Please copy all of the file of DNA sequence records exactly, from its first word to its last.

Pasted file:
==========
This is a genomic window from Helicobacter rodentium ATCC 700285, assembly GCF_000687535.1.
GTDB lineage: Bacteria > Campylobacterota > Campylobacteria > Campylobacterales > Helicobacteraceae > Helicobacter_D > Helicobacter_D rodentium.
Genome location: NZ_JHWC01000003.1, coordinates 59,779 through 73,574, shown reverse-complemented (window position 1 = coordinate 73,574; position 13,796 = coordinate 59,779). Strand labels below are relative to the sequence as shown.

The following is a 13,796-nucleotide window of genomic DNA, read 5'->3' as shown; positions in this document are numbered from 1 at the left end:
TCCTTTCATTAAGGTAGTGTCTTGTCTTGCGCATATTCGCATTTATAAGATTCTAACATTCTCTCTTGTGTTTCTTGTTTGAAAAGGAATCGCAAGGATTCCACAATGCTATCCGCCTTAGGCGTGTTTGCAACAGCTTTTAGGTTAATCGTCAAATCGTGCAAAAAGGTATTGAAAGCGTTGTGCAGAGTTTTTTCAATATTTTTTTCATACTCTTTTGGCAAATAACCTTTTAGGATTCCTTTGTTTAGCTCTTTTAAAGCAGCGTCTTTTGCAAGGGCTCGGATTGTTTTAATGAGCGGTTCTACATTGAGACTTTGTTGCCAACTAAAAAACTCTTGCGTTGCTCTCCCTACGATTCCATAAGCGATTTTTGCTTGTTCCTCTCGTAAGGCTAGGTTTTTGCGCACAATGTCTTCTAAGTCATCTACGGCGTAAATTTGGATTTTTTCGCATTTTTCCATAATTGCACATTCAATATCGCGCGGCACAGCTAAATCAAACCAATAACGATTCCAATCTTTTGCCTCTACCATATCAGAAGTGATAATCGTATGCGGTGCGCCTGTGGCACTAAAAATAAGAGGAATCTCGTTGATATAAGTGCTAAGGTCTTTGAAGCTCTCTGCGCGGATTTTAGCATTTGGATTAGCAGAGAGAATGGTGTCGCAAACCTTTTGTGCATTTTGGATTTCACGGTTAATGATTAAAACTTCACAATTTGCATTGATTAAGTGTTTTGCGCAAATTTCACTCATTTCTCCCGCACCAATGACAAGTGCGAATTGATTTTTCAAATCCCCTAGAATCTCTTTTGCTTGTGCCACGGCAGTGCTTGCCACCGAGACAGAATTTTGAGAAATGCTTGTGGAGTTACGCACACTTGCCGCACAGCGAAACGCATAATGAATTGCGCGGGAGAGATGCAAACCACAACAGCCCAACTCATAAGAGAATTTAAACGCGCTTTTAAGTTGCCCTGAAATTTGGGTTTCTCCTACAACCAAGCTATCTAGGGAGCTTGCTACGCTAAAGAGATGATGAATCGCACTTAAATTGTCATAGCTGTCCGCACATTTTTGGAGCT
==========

This is a genomic window from Helicobacter rodentium ATCC 700285, assembly GCF_000687535.1.
GTDB lineage: Bacteria > Campylobacterota > Campylobacteria > Campylobacterales > Helicobacteraceae > Helicobacter_D > Helicobacter_D rodentium.
Genome location: NZ_JHWC01000003.1, coordinates 59,779 through 73,574, shown reverse-complemented (window position 1 = coordinate 73,574; position 13,796 = coordinate 59,779). Strand labels below are relative to the sequence as shown.

The following is a 13,796-nucleotide window of genomic DNA, read 5'->3' as shown; positions in this document are numbered from 1 at the left end:
TCCTTTCATTAAGGTAGTGTCTTGTCTTGCGCATATTCGCATTTATAAGATTCTAACATTCTCTCTTGTGTTTCTTGTTTGAAAAGGAATCGCAAGGATTCCACAATGCTATCCGCCTTAGGCGTGTTTGCAACAGCTTTTAGGTTAATCGTCAAATCGTGCAAAAAGGTATTGAAAGCGTTGTGCAGAGTTTTTTCAATATTTTTTTCATACTCTTTTGGCAAATAACCTTTTAGGATTCCTTTGTTTAGCTCTTTTAAAGCAGCGTCTTTTGCAAGGGCTCGGATTGTTTTAATGAGCGGTTCTACATTGAGACTTTGTTGCCAACTAAAAAACTCTTGCGTTGCTCTCCCTACGATTCCATAAGCGATTTTTGCTTGTTCCTCTCGTAAGGCTAGGTTTTTGCGCACAATGTCTTCTAAGTCATCTACGGCGTAAATTTGGATTTTTTCGCATTTTTCCATAATTGCACATTCAATATCGCGCGGCACAGCTAAATCAAACCAATAACGATTCCAATCTTTTGCCTCTACCATATCAGAAGTGATAATCGTATGCGGTGCGCCTGTGGCACTAAAAATAAGAGGAATCTCGTTGATATAAGTGCTAAGGTCTTTGAAGCTCTCTGCGCGGATTTTAGCATTTGGATTAGCAGAGAGAATGGTGTCGCAAACCTTTTGTGCATTTTGGATTTCACGGTTAATGATTAAAACTTCACAATTTGCATTGATTAAGTGTTTTGCGCAAATTTCACTCATTTCTCCCGCACCAATGACAAGTGCGAATTGATTTTTCAAATCCCCTAGAATCTCTTTTGCTTGTGCCACGGCAGTGCTTGCCACCGAGACAGAATTTTGAGAAATGCTTGTGGAGTTACGCACACTTGCCGCACAGCGAAACGCATAATGAATTGCGCGGGAGAGATGCAAACCACAACAGCCCAACTCATAAGAGAATTTAAACGCGCTTTTAAGTTGCCCTGAAATTTGGGTTTCTCCTACAACCAAGCTATCTAGGGAGCTTGCTACGCTAAAGAGATGATGAATCGCACTTAAATTGTCATAGCTGTCCGCACATTTTTGGAGCT